Breaking the Zimmermann Telegram
Just over one hundred years ago, the British carried out one of the most audacious acts in the history of codebreaking. So audacious, in fact, that they had to convince the Americans they hadn’t done it at all…
Running, Lieutenant Nigel De Grey decided as he narrowly avoided colliding with another paper-laden trolley, was not something that the corridors of the Admiralty Old Building had been designed for.
Nor was it something that the Royal Navy approved of from its junior officers, apparently. This was clear from the angry shouts of the people he dodged as he raced down the building’s narrow back corridors.
Right now though De Grey didn’t care. It was 17th January 1917 and Europe had been locked in a bloody stalemate for almost three years, but the scrap of paper he held in his hand might well change the outcome of the Great War.
Although he now spent his days in London, was more than familiar with the horrors happening on the Western Front. The son of a reverend, De Grey had worked at a publishing company before the war where he’d been nicknamed “dormouse” by his colleagues due to his shyness. At the same time he had been a member of the Royal Naval Reserve. He was called up early and, as a result, had been in combat in Belgium during the early days of the war.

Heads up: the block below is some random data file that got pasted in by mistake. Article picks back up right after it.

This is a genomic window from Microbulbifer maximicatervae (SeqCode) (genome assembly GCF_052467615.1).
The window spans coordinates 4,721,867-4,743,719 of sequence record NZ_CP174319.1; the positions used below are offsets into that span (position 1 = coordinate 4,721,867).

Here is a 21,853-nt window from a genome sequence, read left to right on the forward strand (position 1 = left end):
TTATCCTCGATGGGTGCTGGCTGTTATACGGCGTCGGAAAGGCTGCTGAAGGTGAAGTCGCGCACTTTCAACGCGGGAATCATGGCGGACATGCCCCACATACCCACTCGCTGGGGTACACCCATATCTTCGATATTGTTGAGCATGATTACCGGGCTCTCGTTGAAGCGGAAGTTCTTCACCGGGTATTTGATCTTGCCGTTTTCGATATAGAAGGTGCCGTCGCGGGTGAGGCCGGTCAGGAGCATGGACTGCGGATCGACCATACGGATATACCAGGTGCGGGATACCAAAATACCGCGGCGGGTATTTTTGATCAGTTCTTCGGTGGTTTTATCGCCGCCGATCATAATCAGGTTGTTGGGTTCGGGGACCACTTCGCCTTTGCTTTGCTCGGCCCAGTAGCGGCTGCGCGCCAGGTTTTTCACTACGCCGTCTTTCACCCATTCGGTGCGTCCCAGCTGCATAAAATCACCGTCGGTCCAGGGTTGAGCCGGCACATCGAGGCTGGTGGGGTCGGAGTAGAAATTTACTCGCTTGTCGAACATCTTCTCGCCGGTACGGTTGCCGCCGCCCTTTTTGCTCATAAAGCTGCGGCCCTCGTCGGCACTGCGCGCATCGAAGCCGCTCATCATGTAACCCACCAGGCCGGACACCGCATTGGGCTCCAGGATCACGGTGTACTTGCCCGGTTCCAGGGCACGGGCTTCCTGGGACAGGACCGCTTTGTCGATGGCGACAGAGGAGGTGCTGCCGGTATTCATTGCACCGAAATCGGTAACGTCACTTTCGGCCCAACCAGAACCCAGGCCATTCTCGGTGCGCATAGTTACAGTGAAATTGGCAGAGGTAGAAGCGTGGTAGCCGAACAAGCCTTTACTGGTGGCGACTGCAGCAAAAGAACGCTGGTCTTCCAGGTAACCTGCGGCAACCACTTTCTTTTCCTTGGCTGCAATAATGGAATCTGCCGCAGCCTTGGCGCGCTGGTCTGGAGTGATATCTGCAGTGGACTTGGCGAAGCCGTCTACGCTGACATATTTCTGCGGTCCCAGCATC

In 1915, however, De Grey’s fluency in both German and French, his quick mind and his love of a good puzzle had been noticed by the powers that be. Without warning, he was ordered back to London to join a mysterious Naval department known as ‘Room 40.’
Room 40 had only existed for a few short months when De Grey joined, although plans had existed for such an organisation should war break out since 1911. That it existed at all was because the world of warfare — or more importantly the way that people communicated in war — was changing. Radio, telegraph and telephony were now viable forms of communication, and so were also potentially vital sources of intelligence too. The arrival of war brought with it a myriad of opportunities for such intelligence gathering. In August 1914, for example, a Russian attaché gave the Admiralty a copy of a German codebook taken from the beached German cruiser SS Magdeburg. In a spare room (you can guess the number) at the back of the old Admiralty building, a small group of officers and civilians were given a new job — break and read German communications. De Grey joined soon after. It was here that he discovered what he would later describe as his ‘higher calling’ — he became a codebreaker.
The Research Group